Most people these days have to hold a full-time job to support ourselves comfortably. Before we actually headed into our first job, most of our time was taken up by full-time classes. We learnt in school how we should present and conduct ourselves in an interview, and got counselling on the type of job we might be suitable for.
All of the above help to get a job, but have we actually thought about what we want in a job, or the ideal job that we want?
What do you want in a job?
Different people have different views to what a job should be.
- Some view it as a means to an end (aka simply getting money to pay the bills)
- Others think of it as an all-consuming goal that they will stop at nothing to achieve e.g. becoming the hotshot CEO of a Fortune 500 company.
Your definition of a job will help to shape the type of job you look for.
Think about what drives you to stay in a job.
- Is it the camaraderie and familiarity of having good relationships with your colleagues?
- Or is it the fact that you have got an appreciative boss who likes the things you do?
- Perhaps it is the learning experiences that you glean from the job, or
- The satisfaction of a job well done at the end of the day.
- The shiny addition of that branded company name to your portfolio?
- Pure laziness; the office is close to your place.
- A balanced work-personal lifestyle, perhaps?
- Or it could be the most prosaic reason of all; it is all about the staggering amount of money you are offered.
It is probably a combination of the factors above, but you have got to understand what drives you to stay in a job, before making any further decisions. In my opinion, money should never be the sole driving force behind a job. It is rare that one is satisfied by purely monetary reasons in a job, much less a career. Empty and unsatisfying jobs will have you hopping to another place soon enough, which goes in an endless cycle of interviews and adjusting to new environments yet again.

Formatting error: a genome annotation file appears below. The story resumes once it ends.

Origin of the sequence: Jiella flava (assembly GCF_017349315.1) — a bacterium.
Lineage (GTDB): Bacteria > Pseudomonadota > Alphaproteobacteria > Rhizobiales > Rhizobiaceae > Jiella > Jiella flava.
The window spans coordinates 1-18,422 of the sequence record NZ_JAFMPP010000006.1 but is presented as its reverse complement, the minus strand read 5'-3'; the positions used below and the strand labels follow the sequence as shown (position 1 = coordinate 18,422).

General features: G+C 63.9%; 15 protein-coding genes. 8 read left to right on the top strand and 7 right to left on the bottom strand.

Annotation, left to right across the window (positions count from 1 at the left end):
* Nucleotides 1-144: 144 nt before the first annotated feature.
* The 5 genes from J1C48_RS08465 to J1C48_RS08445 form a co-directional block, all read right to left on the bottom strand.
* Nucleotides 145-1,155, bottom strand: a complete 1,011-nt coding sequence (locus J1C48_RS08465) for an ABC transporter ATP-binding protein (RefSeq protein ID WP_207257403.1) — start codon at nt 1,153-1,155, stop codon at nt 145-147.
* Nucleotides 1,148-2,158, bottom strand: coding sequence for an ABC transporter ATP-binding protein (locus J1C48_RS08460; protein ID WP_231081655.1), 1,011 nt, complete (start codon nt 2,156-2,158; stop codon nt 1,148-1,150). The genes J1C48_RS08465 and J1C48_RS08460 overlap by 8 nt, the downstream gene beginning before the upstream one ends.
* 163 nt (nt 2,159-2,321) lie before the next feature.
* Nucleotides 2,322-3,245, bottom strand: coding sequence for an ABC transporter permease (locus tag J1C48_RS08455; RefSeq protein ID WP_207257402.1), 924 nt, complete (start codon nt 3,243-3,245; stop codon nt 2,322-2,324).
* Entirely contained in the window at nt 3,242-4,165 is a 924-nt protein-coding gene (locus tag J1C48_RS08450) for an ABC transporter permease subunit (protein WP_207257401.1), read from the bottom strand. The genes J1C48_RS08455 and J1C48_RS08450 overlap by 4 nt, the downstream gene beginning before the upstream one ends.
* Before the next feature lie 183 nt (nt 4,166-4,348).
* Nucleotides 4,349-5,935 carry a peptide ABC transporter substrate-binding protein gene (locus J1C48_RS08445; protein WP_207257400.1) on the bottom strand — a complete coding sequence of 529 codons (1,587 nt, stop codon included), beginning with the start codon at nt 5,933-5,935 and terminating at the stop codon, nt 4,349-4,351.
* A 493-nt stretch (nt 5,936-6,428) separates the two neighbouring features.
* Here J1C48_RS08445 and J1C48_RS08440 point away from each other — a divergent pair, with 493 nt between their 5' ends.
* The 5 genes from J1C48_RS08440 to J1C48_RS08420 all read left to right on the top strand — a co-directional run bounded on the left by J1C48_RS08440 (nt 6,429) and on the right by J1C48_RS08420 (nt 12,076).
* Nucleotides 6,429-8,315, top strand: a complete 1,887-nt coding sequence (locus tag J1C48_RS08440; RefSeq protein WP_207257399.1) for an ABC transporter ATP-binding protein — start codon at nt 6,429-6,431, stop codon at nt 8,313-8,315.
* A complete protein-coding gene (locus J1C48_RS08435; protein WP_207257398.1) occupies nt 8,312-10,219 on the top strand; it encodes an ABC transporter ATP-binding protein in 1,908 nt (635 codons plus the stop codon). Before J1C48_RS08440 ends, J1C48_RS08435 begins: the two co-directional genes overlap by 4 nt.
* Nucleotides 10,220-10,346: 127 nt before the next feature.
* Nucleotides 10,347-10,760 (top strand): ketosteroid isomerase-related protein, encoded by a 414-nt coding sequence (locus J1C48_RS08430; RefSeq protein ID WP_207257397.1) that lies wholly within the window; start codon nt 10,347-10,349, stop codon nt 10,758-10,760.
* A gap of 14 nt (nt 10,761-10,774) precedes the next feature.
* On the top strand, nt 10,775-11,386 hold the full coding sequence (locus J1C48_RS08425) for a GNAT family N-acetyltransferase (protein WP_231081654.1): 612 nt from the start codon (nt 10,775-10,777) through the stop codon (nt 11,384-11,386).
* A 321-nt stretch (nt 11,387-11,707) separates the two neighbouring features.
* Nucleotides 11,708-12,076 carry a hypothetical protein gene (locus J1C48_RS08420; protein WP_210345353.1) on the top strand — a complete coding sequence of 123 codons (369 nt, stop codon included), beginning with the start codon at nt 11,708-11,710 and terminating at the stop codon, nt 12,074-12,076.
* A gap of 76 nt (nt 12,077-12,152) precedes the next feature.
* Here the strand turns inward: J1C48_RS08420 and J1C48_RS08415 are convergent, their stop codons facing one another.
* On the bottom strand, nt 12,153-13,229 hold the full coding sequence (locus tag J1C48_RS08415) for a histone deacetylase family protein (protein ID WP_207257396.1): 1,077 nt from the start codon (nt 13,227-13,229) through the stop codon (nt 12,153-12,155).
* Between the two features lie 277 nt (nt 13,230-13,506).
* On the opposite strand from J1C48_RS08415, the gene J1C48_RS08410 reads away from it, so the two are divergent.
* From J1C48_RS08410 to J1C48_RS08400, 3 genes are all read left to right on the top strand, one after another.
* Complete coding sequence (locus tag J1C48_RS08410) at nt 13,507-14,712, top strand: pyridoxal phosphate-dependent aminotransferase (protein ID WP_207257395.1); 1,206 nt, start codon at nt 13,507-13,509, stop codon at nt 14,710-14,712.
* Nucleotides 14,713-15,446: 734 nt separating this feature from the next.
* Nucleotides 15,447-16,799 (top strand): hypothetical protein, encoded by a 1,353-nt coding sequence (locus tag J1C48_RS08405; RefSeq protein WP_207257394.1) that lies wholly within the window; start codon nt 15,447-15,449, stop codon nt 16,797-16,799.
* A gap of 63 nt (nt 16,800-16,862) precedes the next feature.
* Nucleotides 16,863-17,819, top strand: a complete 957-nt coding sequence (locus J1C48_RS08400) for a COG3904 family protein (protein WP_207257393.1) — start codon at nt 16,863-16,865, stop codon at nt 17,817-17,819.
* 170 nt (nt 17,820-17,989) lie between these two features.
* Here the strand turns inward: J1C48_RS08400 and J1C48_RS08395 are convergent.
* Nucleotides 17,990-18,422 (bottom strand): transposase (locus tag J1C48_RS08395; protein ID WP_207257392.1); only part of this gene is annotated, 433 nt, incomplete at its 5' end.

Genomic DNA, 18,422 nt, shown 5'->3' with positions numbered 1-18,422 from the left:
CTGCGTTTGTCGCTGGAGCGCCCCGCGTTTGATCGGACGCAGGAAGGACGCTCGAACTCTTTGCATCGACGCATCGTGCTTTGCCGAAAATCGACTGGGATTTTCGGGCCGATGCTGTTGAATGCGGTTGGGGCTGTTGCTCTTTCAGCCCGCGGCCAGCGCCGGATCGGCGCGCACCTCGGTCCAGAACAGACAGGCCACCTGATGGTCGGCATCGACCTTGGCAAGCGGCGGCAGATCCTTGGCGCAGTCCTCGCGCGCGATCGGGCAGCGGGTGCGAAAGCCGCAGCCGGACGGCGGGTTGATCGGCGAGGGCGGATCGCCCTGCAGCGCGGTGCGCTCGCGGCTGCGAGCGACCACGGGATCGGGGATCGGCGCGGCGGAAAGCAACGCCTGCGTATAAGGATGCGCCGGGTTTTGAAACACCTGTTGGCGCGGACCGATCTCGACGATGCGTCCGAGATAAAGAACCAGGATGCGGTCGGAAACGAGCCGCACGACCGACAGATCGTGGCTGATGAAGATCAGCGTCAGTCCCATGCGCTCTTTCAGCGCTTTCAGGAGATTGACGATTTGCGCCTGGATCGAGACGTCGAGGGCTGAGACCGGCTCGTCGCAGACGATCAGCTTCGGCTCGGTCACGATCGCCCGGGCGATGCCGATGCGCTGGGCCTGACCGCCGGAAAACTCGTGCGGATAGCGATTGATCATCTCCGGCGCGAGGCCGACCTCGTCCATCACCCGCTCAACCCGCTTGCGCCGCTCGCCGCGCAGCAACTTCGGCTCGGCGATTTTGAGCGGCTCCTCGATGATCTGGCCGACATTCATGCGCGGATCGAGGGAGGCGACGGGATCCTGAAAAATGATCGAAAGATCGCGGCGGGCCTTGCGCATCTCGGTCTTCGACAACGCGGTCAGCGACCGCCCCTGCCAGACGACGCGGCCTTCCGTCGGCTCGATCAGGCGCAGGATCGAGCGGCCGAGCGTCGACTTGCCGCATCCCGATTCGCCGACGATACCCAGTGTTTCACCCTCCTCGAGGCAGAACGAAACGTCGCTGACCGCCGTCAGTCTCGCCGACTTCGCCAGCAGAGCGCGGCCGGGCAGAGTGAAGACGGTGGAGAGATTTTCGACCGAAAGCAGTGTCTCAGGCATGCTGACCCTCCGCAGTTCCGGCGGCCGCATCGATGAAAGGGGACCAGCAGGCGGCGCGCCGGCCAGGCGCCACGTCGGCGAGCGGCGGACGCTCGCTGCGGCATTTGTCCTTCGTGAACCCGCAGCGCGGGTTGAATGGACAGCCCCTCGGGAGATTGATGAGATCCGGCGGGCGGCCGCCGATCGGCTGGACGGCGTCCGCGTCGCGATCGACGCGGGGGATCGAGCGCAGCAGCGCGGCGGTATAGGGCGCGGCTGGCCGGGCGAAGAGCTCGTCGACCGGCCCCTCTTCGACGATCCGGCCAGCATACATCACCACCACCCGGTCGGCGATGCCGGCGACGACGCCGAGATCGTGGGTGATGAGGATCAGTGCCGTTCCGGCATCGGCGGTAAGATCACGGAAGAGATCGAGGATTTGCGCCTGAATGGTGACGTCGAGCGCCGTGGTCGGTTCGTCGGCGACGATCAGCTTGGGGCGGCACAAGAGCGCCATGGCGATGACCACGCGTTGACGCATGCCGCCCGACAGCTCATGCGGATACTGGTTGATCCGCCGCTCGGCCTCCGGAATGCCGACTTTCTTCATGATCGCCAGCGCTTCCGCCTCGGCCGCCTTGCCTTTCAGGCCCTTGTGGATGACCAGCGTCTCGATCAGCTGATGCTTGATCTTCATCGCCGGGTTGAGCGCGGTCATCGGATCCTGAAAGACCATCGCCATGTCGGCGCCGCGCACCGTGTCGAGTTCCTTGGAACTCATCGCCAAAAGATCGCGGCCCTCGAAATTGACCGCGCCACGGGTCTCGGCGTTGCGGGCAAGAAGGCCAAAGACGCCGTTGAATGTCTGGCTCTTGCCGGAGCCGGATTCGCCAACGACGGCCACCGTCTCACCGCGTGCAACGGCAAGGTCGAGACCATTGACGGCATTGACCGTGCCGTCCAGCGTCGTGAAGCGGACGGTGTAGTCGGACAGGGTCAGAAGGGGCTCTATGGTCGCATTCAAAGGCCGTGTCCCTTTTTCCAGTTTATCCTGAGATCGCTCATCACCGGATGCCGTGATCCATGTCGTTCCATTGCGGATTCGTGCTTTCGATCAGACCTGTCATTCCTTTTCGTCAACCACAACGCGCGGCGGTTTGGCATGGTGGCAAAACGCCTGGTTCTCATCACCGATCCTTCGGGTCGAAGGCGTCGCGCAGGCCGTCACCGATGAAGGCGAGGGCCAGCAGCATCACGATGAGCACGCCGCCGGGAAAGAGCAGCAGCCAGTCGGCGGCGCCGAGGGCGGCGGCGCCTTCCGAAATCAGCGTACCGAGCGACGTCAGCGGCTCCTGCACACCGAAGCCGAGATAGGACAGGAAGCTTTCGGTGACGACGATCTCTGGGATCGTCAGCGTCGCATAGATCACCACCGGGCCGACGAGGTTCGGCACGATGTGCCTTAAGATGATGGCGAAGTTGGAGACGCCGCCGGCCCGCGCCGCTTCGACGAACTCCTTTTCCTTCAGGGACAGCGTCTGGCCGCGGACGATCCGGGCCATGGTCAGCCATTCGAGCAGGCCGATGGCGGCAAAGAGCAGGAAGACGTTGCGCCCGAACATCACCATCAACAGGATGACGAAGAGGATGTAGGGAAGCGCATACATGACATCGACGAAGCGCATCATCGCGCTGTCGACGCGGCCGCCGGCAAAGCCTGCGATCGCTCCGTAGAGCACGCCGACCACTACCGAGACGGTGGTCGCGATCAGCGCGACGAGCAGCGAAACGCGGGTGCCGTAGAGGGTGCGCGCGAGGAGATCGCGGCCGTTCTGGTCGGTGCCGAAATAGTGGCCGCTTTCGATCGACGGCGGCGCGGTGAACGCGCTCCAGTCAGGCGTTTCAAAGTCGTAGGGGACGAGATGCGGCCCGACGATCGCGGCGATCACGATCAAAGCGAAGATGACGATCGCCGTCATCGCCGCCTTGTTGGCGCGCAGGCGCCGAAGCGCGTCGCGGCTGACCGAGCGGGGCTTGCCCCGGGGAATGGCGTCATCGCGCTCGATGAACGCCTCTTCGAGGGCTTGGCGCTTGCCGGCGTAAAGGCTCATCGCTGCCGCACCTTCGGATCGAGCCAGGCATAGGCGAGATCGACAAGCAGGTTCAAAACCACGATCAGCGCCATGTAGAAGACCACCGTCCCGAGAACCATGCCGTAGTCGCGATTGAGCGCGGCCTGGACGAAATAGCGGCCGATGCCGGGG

Is this what we want? More importantly, is this what you want?
Write your thoughts down as a list of needs, and think hard.
#3 Planning and application
Things usually go well when planned, and it applies here as well. Use the thoughts from above, and put it into practice. In your future job searches, match the job against your list of needs in a job. Raise relevant questions during the interview, and try to align your ideal job needs against that prospective job. For example, if you prefer to have time after work to yourself, getting a job which involves endless overtime (and probably endless nights spent feeling pissed off) might not be the best way to go about doing it.
This way, you will get a better idea of whether the job actually is to your liking.
Hopefully this post has raised some interesting thoughts in your head; feel free to comment on any other relevant issues for this topic.